“Cheese” Enchiladas with Chili Con TVP
Even when I was a vegan, I was a huge fan of perusing omni food blogs for inspiration and I constantly found myself bookmarking recipes to veganize. Veganizing, my god I love it. I still do, even now as an omni, and one of my favorite bloggers to veganize is Lisa Fain, the blogger behind Homesick Texan (which, by the way, have you seen her latest post, Tex-Mex Fried Pies? I’m so so so veganizing those too).
Lisa recently published her cookbook, The Homesick Texan Cookbook, which I’ve yet to invest in, but it’s high on my list, and when Serious Eats did a “Cook the Book” segment on it, I was pretty stoked. Nothing like getting a free recipe or two from a book. And one of the recipes SE published was hands down a winner for me–Cheese Enchiladas with Chili Con Carne. Never mind the fact that the two main components–cheese & chili–aren’t even remotely vegan, that wasn’t going to stop my ultimate Tex-Mex quest for happiness. And since I’d never played with Daiya before (I know, I know. But it wasn’t available in Roanoke until recently…that’s my excuse…), I figured it was the perfect opportunity to bust out a bag of pepper jack Daiya and have my way with.
And, hot dog, am I glad I did. One of the things I love about Lisa’s cooking is that she easily introduces new techniques, and, for me, one of the fundamental techniques I learned a few years ago from her was how to deal with dried peppers. And that’s what really makes this dish shine–the glorious chili sauce peppered with ancho chilis, and, in my case, a chipotle one as well. And as far as the substitutes go, you can’t beat Daiya and TVP. Both mimic the real thing like a chameleon and, I swear to god, I really couldn’t stop eating these enchiladas, they were that darn good. Cheesey and rich and even meaty, this dish is a showstopper–and the best part is, it’s really not that hard to make. Or, well, maybe the best part is, leftovers all week if there’s only two of you! And while it might not be the most photogenic dish, it’s a rock star in flavor. So, thank you Serious Eats for posting the recipe, and, Lisa, I swear, I am going to buy your book–maybe after the next paycheck.
“Cheese Enchiladas with Chili Con TVP
6 dried ancho chiles, stems and seeds removed (I used five dried ancho, 1 dried chipotle)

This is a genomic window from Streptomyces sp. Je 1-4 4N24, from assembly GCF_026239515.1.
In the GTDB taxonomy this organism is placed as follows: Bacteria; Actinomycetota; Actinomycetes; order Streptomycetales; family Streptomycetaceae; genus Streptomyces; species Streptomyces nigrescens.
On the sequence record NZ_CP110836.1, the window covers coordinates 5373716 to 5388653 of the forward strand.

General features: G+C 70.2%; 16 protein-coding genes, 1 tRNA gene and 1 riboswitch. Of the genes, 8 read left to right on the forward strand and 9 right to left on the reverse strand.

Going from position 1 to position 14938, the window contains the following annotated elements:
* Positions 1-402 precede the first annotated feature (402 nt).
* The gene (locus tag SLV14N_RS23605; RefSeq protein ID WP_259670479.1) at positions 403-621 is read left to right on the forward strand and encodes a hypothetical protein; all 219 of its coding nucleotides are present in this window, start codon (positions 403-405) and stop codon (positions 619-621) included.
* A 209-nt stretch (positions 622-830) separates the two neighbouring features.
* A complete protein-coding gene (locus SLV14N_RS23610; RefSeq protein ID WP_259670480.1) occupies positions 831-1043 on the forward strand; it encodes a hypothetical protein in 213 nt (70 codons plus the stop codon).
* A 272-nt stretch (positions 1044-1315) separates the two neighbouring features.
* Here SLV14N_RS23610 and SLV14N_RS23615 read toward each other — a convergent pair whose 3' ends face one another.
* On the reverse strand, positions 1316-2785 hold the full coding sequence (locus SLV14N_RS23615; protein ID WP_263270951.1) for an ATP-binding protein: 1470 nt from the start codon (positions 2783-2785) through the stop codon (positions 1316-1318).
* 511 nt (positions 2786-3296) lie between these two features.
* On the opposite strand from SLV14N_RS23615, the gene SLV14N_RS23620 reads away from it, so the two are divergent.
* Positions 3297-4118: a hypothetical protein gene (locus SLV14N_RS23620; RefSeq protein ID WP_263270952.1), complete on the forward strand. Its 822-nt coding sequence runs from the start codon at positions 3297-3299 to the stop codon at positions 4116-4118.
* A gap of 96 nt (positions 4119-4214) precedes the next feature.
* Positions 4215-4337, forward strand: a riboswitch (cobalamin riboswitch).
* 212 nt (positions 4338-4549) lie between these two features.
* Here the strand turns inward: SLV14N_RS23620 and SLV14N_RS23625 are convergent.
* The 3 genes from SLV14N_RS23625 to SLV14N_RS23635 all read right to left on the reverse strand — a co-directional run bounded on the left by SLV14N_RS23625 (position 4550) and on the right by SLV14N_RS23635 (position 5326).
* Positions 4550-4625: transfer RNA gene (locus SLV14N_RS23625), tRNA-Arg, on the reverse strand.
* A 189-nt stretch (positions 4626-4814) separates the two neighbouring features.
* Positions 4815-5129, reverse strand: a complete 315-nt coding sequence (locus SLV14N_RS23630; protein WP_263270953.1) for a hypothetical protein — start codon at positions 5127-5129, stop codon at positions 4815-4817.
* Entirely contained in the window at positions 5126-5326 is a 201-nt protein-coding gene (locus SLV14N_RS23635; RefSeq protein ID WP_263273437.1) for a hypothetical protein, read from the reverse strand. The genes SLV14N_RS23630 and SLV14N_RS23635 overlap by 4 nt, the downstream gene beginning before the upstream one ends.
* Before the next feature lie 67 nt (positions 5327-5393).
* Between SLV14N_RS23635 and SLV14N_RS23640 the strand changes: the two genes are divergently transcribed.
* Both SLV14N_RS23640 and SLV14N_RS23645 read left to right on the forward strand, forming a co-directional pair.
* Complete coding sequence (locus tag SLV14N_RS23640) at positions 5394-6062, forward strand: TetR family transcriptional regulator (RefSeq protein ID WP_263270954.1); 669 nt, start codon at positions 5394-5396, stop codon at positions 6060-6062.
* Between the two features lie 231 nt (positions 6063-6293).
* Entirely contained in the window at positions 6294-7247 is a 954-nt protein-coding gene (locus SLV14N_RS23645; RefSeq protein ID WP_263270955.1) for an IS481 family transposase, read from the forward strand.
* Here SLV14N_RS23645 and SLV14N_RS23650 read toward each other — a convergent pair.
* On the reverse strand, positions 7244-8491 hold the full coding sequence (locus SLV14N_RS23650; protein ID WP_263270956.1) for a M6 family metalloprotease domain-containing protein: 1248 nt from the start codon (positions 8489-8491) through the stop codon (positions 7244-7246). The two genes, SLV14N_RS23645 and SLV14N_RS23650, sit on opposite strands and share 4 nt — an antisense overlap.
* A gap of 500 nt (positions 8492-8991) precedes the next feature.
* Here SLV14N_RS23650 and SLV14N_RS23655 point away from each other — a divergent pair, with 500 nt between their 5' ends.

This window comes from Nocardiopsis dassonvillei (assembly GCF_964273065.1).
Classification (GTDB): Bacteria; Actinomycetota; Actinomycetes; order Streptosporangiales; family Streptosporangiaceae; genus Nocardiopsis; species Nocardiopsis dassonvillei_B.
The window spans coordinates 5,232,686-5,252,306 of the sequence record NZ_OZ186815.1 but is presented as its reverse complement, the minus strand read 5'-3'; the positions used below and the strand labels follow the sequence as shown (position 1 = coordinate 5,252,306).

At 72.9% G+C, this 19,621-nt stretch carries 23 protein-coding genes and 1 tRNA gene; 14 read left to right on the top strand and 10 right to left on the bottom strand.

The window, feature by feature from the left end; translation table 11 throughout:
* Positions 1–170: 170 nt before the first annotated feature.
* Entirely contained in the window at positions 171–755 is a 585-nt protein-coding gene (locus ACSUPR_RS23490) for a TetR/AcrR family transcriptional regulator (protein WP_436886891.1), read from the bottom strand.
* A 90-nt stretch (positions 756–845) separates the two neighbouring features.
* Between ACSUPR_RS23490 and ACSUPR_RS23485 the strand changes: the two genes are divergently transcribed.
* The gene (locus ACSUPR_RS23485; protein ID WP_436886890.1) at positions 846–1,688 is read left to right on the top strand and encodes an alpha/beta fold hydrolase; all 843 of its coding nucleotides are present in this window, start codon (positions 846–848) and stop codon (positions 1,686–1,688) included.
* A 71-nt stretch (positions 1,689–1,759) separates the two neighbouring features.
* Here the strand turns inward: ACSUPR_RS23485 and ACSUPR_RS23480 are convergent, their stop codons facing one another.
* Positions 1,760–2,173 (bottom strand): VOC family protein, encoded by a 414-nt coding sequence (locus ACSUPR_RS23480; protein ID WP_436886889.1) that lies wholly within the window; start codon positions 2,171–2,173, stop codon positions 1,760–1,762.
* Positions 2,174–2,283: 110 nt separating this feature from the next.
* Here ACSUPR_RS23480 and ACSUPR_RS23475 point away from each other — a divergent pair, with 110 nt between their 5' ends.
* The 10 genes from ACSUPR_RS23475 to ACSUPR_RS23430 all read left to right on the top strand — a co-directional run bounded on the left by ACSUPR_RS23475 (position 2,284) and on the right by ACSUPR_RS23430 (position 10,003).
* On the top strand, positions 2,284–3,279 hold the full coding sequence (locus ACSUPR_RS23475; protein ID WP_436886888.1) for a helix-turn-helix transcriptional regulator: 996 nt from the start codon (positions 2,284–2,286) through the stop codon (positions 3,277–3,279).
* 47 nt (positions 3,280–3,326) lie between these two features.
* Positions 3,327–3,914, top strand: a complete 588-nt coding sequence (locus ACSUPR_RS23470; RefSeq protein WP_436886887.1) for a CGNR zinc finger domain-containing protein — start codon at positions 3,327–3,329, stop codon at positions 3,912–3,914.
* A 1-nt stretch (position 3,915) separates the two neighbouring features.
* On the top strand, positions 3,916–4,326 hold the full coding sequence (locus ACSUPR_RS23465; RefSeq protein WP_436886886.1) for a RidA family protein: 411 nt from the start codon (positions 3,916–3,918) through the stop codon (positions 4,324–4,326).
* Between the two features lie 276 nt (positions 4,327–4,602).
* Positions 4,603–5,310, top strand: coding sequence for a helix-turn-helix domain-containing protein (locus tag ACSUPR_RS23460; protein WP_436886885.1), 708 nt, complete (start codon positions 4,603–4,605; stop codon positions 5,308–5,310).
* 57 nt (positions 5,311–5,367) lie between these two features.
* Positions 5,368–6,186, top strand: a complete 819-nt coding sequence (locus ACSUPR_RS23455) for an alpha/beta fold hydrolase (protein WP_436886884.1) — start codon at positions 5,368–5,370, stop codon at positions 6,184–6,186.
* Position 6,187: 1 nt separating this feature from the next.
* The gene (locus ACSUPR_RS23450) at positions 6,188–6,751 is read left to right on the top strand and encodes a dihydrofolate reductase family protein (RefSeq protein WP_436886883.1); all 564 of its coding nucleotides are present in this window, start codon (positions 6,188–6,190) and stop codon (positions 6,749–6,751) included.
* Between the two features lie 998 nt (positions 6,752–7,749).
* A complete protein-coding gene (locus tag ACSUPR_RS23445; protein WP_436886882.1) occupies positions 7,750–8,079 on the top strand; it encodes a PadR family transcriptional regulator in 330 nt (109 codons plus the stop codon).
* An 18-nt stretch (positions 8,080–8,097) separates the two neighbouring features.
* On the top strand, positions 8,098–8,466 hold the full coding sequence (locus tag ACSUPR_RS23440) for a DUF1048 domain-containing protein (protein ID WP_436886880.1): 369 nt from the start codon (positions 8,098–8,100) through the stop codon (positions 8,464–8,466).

1 tbsp vegetable oil
1 medium yellow onion, chopped
2 cloves garlic, chopped
1/2 tbsp ground cumin
1/2 tsp dried oregano
1/4 tsp ground allspice
1/4 tsp ground cinnamon
1 c TVP
1 c water
2 c vegetable broth/stock
Salt, black pepper, and cayenne, to taste
For the Enchiladas
1 tbsp vegetable oil
12 corn tortillas
1 bag pepper jack Daiya (~2 c)
1 15 oz can black beans, drained
2 ears corn, kernels sliced off (or 1 c frozen corn, defrosted)
In a dry skillet heated on high, toast the ancho chiles on each side for about 10 seconds or just until they start to puff. Fill the skillet with enough water to cover chiles. Leave the heat on until the water begins to boil and then turn off the heat and let the chiles soak until soft, about 30 minutes. Once hydrated, discard the soaking water and rinse the chiles. Place in a blender.
Meanwhile, bring the 1 cup water to a boil. Place the TVP in a small mixing bowl and add the water, stir to combine. Let the TVP rehydrate. Set aside.
In a large pot or Dutch oven, heat the vegetable oil, and cook the onions, occasionally stirring, until translucent, about 5 minutes. Add the garlic and cook for 30 more seconds. Place the cooked onions and garlic into the blender, along with the cumin, oregano, allspice, cinnamon, and 1 cup of water. Blend until smooth.
In the same pot you used to cook the onions and garlic, on medium heat, add the TVP along with the chile puree and the vegetable broth, heat on high until boiling, and then turn the heat down to low and simmer for 30 minutes, stirring occasionally. After 30 minutes, adjust the seasonings, add salt, black pepper, and cayenne to taste.
Preheat the oven to 350.
To make the enchiladas, warm up the tortillas. Lisa’s method: In a skillet, heat up the oil or lard on medium-low heat. One at a time, heat up the tortillas in the hot oil. Keep them warm in a cloth or tortilla warmer until all of the tortillas are heated. My method: Take half of the tortillas (6). Dampen two paper towels. Wrap the tortillas in the dampened paper towels and microwave for 20-30 seconds, until the tortillas are pliable and warm. Repeat as necessary.
In a mixing bowl, combine the black beans with the corn kernels. Oil a 9×13 baking dish.
Take a heated tortilla and lay on a plate or clean cooking surface, add even amounts of the Daiya and the bean-corn mixture. Roll the tortilla. Place the rolled enchilada in the oiled baking dish and repeat with the remaining tortillas. Pour the sauce over enchiladas and top with remaining Daiya and bean-corn mixture. Bake for 15 minutes, or until the Daiya begins to melt.
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